GAVIN BROWN’S ENTERPRISE (GRAND STREET)
MAY 5 – JUNE 19, 2016
Two walls, both hung with drawings, face each other. One, shorter in length, was custom-built for this exhibition. They are painted a pale green, not a found green but one mixed by the artist and then matched to a Pantone color in the paint store and applied to the walls by gallery assistants. At the far end of the gallery, a row of windows open onto buildings across the street and a tree in the full green leaf of early summer.
The sharp contrast of the two greens together with the line of white pillars and otherwise white walls, floor, and ceiling of the gallery, and the charcoal drawings in elegant white frames, are as pleasurable, cool, and precise a mise-en-scène as could be imagined—so unpretentious and clear. This recalls the colors of even opacity that often surround and isolate figures in Katz’s large oil paintings. This specific way of working with a context is something extraordinary (and unique among painters; it is an innovation that dates from the 1960s and has only gotten better over the decades).
What to do with the figure was a subject of considerable discussion during the 1950s in New York. De Kooning’s solution was to establish an environment of paint around it that was as intensely wrought as the figure itself. Katz, however, created a void of evenly painted color that was the figure’s only context—a context without floors and walls or an indicated source of light. The figure was realistically rendered, Katz’s economy with paint standing in stark contrast to de Kooning’s almost frenzied density.
Many of the drawings here either place a figure against the white of the paper with very little or no reference to background, or consist of closely cropped depictions of faces. Take, for example, the six drawings together on the one wall built for the exhibition, all Vivien (2015), of a woman standing in different positions—arms folded, arms behind her, hands together, or one hand in a pocket—wearing sunglasses and a hat. Each gesture in the sequence is expressive of a mood or state of mind. In looking from one drawing to the next, not only are we aware that the figure is also in a slightly varied position on the sheet, but our reading of the posture and attitude animates an understanding of how people are rarely static to our vision. It reinforces how significant are the subtleties of a person’s posture and movement—here, forward and back, the gaze always directly at us. This is all conveyed by an unpretentious, observational way of drawing that, in stylistic terms, could only be Alex Katz’s.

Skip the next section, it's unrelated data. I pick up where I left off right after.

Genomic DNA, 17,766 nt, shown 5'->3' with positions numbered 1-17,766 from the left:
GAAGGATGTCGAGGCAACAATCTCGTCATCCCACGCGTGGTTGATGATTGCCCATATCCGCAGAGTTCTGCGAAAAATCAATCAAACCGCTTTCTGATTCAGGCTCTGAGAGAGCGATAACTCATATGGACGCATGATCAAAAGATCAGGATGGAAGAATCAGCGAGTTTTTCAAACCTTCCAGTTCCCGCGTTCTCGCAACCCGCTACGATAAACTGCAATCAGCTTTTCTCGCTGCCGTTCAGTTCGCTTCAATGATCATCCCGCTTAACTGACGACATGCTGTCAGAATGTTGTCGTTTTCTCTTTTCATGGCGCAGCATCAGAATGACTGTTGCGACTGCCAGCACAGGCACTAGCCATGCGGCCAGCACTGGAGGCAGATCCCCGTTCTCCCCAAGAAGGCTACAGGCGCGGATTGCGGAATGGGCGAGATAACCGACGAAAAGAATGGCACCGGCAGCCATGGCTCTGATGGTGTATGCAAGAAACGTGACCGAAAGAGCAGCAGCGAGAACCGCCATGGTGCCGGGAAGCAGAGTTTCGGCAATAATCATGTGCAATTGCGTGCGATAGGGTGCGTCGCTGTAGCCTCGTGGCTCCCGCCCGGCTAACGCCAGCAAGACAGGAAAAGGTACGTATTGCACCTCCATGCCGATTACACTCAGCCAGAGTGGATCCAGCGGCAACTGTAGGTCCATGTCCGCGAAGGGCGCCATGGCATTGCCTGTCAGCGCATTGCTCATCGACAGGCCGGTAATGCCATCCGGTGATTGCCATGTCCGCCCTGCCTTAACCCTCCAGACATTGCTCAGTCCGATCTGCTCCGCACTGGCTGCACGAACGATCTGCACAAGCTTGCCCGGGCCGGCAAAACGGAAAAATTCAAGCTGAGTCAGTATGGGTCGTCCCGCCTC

Facing this group of works are thirteen drawings aligned at their bottom edge. There are full figures, faces, double portraits, the gaze directly toward us, or turned away to the right or left. One face, Ada (2015) is horizontal, as if asleep. Other faces appear in partial view at the extreme left or right of the sheet. The impression is that—like Franz Kline did—Katz draws constantly, and so (as with Kline) the drawings are not so much studies but complete renderings of a moment in passing, which may, of course, find themselves as a stage toward, or a meditation on a painting—potential or finished. I mention Kline because the directness of his work—its spontaneity and performativity—shares something with Katz’s works, however different the formal results.
Katz found his singular way as a painter during the heyday of New York mid-century abstraction, which informed the schematic clarity of his drawing and painting format. In 1966 Frank O’Hara remarked that Katz “poses a problem in evaluation for American critics [. . .] an enviable position which one hopes he is able to maintain in a situation where virtually everything else has been gobbled up, if not assimilated or understood.” The drawings seen here, apart from the paintings, remind us that Katz remains a very singular artist.